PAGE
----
Building the Fokker D.VII fuselage
Fabricated the control stick and torque tube. The tube mounts via rod end bearings to the fuse crossmembers.
This is what builders of plans-built aircraft spend a lot of time doing....staring at the task at hand and mentally running through options. It doesn't take much time to come up with a solution, but it may take much more time to resolve the simplest, most minimal design which is nearly always the best solution.
There isn't much guidance on fuel tank mounting in the D.VII docs, just the suggestion to use foam pipe insulation as shock absorbers. The trick is to come up with a simple design that allows the tank to be easily removed but still safely supports eleven gallons of gas without compromising the tank.
Here is the forward tank floor support I decided upon. While rummaging through my box of scraps, I found a piece of left-over 1.25" 6061 with a part number from my first homebuilt project over twenty years ago, a Fish Super Koala. I chuckled at the irony of flying a part of that long-gone aircraft in the Fokker.
The tube was coped for a tight fight to the fuse upright, riveted with a couple of .187" steel rivets, then a gusset added for additional security. This tube can be permanently fixed because the tank can be slid back enough to clear this tube.
The other tank support is a left-over length of 1/2" 4130 from previous projects (never throw anything away!). Because this support must be removed in order for the tank to drop out, it is secured with AN-3 bolts. Final version will have a full length piece of automotive rubber tubing as a shock mount. I'll also weld on tabs that will capture the rear corner of the tank to prevent it from sliding backward. The steel tube is heavier than aluminum but allows me to use smaller diameter to prevent interference with the pilot's toes.
In totality, the tank installation looks pretty good. The pipe insulation wedges the tank into place and my bottom supports hold it tight up against the fuse members. Removing the side panels will result in good access to the tank if it needs to be removed.
Earlier in the day I fabricated the instrument panel and firewall. I'm waiting on new turtledeck and side panel sheets to replace those damaged in shipping.
Rear tank support with straps welded in place to prevent tank from sliding back. They will be padded during final installation.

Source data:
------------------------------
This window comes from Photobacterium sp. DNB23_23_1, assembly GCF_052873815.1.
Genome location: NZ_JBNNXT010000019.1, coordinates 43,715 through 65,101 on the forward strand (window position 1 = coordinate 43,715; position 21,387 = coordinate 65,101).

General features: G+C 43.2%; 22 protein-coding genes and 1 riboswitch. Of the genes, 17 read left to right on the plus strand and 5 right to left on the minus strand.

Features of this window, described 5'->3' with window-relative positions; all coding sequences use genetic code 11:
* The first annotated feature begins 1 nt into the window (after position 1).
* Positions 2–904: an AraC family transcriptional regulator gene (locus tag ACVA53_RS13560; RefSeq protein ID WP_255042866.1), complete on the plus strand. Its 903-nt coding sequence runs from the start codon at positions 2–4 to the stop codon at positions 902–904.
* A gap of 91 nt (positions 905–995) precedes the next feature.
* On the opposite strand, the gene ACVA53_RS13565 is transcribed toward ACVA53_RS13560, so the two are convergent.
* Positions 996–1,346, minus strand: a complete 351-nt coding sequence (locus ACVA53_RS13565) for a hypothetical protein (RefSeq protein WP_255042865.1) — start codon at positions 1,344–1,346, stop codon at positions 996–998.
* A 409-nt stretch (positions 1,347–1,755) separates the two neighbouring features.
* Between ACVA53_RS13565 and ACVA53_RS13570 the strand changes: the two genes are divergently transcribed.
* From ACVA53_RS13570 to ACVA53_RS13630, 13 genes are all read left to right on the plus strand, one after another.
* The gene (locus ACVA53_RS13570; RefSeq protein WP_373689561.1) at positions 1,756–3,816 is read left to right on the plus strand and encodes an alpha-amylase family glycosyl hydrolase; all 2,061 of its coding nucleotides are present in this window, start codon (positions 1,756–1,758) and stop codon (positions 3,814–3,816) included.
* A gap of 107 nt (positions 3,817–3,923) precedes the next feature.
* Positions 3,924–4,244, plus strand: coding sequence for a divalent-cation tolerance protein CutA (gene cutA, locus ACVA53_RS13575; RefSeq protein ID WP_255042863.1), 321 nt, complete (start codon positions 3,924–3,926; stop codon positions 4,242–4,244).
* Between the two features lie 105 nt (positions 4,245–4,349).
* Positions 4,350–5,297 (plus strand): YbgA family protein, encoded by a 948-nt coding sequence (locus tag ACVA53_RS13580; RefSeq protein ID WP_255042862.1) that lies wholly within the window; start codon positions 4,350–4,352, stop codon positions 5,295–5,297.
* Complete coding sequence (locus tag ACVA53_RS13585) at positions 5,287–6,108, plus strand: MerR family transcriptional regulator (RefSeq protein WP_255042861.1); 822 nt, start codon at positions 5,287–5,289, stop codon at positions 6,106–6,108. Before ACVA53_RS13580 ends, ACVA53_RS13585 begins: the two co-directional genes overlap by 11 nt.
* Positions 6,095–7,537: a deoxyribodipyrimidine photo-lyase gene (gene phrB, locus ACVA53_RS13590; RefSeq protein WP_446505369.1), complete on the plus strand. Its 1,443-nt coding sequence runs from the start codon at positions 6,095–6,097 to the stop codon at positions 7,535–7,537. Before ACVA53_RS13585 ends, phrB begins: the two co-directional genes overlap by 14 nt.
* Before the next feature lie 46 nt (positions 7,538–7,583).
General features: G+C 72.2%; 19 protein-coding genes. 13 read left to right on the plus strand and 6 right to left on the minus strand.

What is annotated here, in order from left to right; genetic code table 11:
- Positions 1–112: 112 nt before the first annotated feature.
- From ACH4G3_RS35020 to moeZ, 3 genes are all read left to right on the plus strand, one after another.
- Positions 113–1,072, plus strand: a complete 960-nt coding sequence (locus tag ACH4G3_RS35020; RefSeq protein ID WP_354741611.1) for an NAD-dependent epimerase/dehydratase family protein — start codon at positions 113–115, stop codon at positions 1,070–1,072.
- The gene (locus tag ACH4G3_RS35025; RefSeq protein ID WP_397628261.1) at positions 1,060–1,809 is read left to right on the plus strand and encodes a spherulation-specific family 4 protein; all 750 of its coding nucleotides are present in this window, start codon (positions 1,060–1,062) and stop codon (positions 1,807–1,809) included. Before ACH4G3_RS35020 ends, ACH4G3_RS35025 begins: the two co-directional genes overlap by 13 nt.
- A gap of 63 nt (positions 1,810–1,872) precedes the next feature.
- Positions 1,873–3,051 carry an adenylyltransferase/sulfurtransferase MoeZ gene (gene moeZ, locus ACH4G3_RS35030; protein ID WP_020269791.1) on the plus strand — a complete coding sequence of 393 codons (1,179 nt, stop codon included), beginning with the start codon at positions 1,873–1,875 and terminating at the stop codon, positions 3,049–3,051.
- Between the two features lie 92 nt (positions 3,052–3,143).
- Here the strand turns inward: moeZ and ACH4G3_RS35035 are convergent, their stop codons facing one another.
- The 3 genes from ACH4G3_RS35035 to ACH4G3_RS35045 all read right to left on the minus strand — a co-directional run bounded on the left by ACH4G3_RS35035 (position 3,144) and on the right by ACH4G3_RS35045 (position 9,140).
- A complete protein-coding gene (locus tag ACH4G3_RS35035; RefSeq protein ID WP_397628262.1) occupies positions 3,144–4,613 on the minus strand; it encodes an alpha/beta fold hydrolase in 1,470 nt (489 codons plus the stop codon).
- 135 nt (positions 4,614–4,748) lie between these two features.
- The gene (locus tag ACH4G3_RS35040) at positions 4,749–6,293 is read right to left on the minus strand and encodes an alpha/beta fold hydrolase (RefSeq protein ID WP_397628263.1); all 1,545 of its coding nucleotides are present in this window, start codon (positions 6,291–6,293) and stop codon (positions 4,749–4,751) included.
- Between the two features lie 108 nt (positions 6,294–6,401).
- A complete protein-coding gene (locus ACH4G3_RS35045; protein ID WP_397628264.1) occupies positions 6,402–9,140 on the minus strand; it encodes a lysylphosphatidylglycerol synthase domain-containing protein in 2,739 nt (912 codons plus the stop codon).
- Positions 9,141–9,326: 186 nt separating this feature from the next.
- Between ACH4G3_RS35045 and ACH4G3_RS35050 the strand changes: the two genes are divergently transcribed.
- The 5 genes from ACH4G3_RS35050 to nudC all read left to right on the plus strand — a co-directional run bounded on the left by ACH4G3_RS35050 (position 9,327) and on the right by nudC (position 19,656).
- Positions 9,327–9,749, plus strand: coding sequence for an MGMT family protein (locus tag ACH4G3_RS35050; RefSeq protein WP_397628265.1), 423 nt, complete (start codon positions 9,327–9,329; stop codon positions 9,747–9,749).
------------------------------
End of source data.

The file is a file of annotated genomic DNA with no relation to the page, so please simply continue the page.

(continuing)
After establishing hard mounting points for the forward fuse sheet metal by installing a ton of K1000-8 nutplates, the firewall, side panels and belly pan are in place.
Aluminum angles were riveted to various fuse tubes to carry the nutplates. The nutplates were installed with squeezed flush-head rivets so the panels will lie flat against the angles. I installed a belly pan so the fuse can be opened up for service--it should also stand up better to engine residue than fabric.
Aluminum angle was cut with saw kerfs so it would smoothly follow the contour of the instrument panel and carry nutplates to attach the turtledeck.
Same thing with the firewall. Close to 50 nutplates have been installed so far but they will pay off with ease of service access when the time comes for the condition inspection.
The firewall shipped with the kit is 6061 aluminum which offers practically no protection for the fuel tank if there is an engine fire. After pondering this for many weeks I decided I needed a real firewall.
A 24" x 24" piece of 26g (0.022") galvanized steel was purchased locally and a new firewall constructed. I retained the upper portion of the original firewall because I had already fabricated the bowed angle with platenuts. The steel extends above the tank and satisfies my concerns. We picked up a pound or two of weight but this won't matter if the firewall is ever called upon to do its job.
Looking more like a D.VII with the sheet metal in place. Figuring out how to sequence all the panels so they can be removed from the finished aircraft is an interesting mental exercise. It is necessary to think from the inside to the outside to avoid boxing in something that won't come out later.
Getting the deck panel measured, cut, and fitted is a major milestone. Here is the scrap sheet of aluminum used for trial fitting. It then was refined with paper masks to make a pattern. The challenge is getting a close fit around the cabanes and over the curved firewall and instrument panel....and putting the bends in exactly the right place.
These angles were riveted to the fuse side panels so wing root fairings could be attached. There is a gap in the angles so the side panel can be easily removed for service. The rear angles will be permanently attached after the fuse is covered.
A finished root fairing. A pair of 1.5" holes allow the lift wires to attached to the lift tangs.
The D.VII didn't have a windscreen but I want one to prevent collisions with hard-shell bugs. A couple sheets of Lexan were mocked up for a simple windscreen with careful measurements and a cardboard template.
Aluminum angles and brackets were fabricated and all the pieces attached with 1/8" rivets. This screen is inexpensive and easily modified or replaced if flight test prove this one is ineffective.
Here are exits for the rudder cables. This will provide a place to anchor fabric.
Similar exit for the elevator pushrod.
Building Log for Sam's